The day the Lowndes County Board of Supervisors unanimously voted to relocate the Confederate monument in front of the county courthouse, District Attorney Scott Colom’s parents could not believe it.
“They thought that would have never happened. Not in their lifetime, at least,” Colom said, referencing his father, longtime local attorney Wil Colom, and mother, retired chancery court judge Dorothy Colom.
The century-old monument, deeming the Civil War a “noble cause,” will soon find its new home at the city-owned Friendship Cemetery. The decision, Scott Colom said, was one of the turning points in 2020 that shaped the racial dynamics in the community.
Nearing the end of 2020, many local leaders are reflecting upon milestone events over the past year that helped define the racial relations in Columbus and Lowndes County. Marches and protests against a series of events, ranging from the May murder of Minnesota man George Floyd to District 1 Supervisor Harry Sanders’ racist remarks in June, brought along unseen advocacy in the local community and unified the community to some degree, some leaders say.
Floyd’s death “shook the conscience” of the nation and served as a “tipping point” as communities across the country demanded justice in the street, said Germaine McConnell, executive director of the Mississippi School for Mathematics and Science. Floyd, a Black man, died after Derek Chauvin, a white Minneapolis police officer, knelt on his neck for almost nine minutes. The incident was caught on video and led to protests nationwide.
“This is something that has been brewing for years and years, but it took that event to really move people to action,” he said during a Tuesday night “Let’s Talk Columbus” panel, which was formed in August to address race relations issues.
Following Floyd’s death, the Columbus Police Department updated its policies to articulate the ban on use of chokeholds — the tactic that killed Floyd, Mayor Robert Smith pointed out.
Days after Floyd’s death, Mississippi Attorney General Lynn Fitch’s office dismissed a criminal charge in the 2015 death of Ricky Ball.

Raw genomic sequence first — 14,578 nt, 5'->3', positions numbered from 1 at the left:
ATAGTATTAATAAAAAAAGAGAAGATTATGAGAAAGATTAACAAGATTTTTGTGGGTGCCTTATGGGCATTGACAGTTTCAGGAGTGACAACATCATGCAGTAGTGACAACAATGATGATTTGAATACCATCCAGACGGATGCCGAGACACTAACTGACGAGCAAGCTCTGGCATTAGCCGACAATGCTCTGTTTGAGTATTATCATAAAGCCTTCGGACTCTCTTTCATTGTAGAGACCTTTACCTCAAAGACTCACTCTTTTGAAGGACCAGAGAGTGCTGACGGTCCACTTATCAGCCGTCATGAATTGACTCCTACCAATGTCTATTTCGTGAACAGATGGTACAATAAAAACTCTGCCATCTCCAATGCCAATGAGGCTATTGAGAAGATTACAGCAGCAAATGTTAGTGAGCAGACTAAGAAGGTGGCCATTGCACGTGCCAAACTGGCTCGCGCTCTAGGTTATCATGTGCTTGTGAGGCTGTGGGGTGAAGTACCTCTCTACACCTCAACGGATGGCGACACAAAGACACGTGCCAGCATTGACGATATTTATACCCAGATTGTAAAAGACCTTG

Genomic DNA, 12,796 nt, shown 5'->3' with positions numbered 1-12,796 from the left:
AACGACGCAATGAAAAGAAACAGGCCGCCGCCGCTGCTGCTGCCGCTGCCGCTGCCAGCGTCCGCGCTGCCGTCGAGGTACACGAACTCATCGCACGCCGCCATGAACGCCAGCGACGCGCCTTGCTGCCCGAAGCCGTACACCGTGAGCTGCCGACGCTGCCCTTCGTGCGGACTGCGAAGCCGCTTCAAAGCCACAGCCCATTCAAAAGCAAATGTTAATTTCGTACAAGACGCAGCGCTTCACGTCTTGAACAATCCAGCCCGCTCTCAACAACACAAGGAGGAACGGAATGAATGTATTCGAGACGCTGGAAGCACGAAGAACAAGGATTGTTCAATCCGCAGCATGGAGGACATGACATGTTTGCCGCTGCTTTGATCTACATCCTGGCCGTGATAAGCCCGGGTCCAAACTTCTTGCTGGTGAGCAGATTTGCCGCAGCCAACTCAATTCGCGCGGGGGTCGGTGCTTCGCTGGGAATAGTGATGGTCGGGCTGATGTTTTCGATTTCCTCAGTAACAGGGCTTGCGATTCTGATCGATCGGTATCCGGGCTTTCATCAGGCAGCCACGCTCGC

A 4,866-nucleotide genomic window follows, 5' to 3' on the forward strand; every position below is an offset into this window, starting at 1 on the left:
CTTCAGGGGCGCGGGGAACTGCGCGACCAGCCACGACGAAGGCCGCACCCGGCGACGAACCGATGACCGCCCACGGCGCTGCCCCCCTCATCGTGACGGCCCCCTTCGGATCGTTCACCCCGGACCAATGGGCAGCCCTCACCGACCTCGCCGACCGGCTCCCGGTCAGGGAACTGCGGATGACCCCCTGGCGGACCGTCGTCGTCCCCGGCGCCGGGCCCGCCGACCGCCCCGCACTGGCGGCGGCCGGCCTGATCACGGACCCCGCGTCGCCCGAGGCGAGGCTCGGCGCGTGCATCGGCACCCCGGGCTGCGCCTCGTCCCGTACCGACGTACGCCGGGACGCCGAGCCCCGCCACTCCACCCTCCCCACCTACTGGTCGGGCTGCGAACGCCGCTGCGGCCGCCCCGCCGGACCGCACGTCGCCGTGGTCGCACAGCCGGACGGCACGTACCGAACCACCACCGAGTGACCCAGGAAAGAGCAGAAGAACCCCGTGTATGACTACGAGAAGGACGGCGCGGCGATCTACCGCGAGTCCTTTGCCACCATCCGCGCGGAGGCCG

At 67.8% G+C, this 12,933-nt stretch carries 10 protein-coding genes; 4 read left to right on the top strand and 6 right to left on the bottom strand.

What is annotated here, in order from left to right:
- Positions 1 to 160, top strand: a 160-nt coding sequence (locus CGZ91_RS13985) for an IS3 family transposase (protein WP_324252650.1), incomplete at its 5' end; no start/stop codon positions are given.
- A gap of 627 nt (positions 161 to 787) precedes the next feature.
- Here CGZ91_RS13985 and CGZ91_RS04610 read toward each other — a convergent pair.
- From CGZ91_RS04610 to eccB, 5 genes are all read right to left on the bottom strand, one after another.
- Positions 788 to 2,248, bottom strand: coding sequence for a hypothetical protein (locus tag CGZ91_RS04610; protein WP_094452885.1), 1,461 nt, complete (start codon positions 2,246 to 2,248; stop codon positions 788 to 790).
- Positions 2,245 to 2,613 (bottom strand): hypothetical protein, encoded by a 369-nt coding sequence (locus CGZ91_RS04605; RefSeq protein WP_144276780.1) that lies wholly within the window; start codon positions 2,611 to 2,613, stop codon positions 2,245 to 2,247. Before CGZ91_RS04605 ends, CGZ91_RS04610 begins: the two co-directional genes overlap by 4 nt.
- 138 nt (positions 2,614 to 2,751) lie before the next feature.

Ball, a Black man, was shot and killed by former Columbus police officer Canyon Boykin, who is white. Boykin was indicted for manslaughter, but Fitch’s office concluded Boykin shot Ball in self-defense.
Angered by the dismissal, protesters organized several peaceful demonstrations throughout the city calling for justice for Ball. That was a milestone in race relations, Colom said, because he had never seen such a high level of advocacy that is so “widespread and long-lasting” in Columbus.
“I don’t recall a time where you saw that much advocacy,” Colom said, “and definitely I never saw a time where you had as much diversity in the support of racial reconciliation.”
While protests for Ball had yet to die down, Sanders commented in June to The Dispatch on the record the Black community remained “dependent” since slavery ended and failed to “assimilate” into American society. The racist remarks drew national attention, criticism from other local leaders and months of protests outside and inside the courthouse, asking him to resign entirely from the board. Sanders stepped down as board president in July.
David Armstrong, Columbus’ chief operations officer, said Sanders’ comments brought the local community together against him.
“It wasn’t just African Americans who were protesting. White people were, too,” he said. “… I think that had, ironically, a unifying effect on the community’s race relations.”
Moving forward, Colom said he hopes to see more in-depth investigations into policing efforts. Local leaders should also strive to be transparent and let data show where their biases may lie, he said. However, change may have to happen “organically,” he said.
“It’s hard for events like that to change race relations just overnight,” he said. “(But) it raised the consciousness of a lot of people to the issue of racism.”
Rita Felton, spokesperson for the Columbus Air Force Base and organizer of “Let’s Talk Columbus,” said she hopes to carry on the discussion and normalize the conversation.
“To start this type of dialogue, it’s not just for a day, it’s not just for a month,” she said. “We’ve got to be consistent moving forward. … If all of us, in our niches, wherever we are, have small conversations, and we are a light where we are.”
District 5 Supervisor Leroy Brooks, however, said he wishes to see more action than talk. Instead of gathering among themselves and talking about the issues, he said people should go straight to the source of racism and injustice and confront them directly.
“When the talking is over, everybody goes in their own directions. … Nothing comes out of it,” he said. “… (Protests) last only so long, but at least you bring attention to the notion that people are not happy with it.”
Yue Stella Yu was previously a reporter for The Dispatch.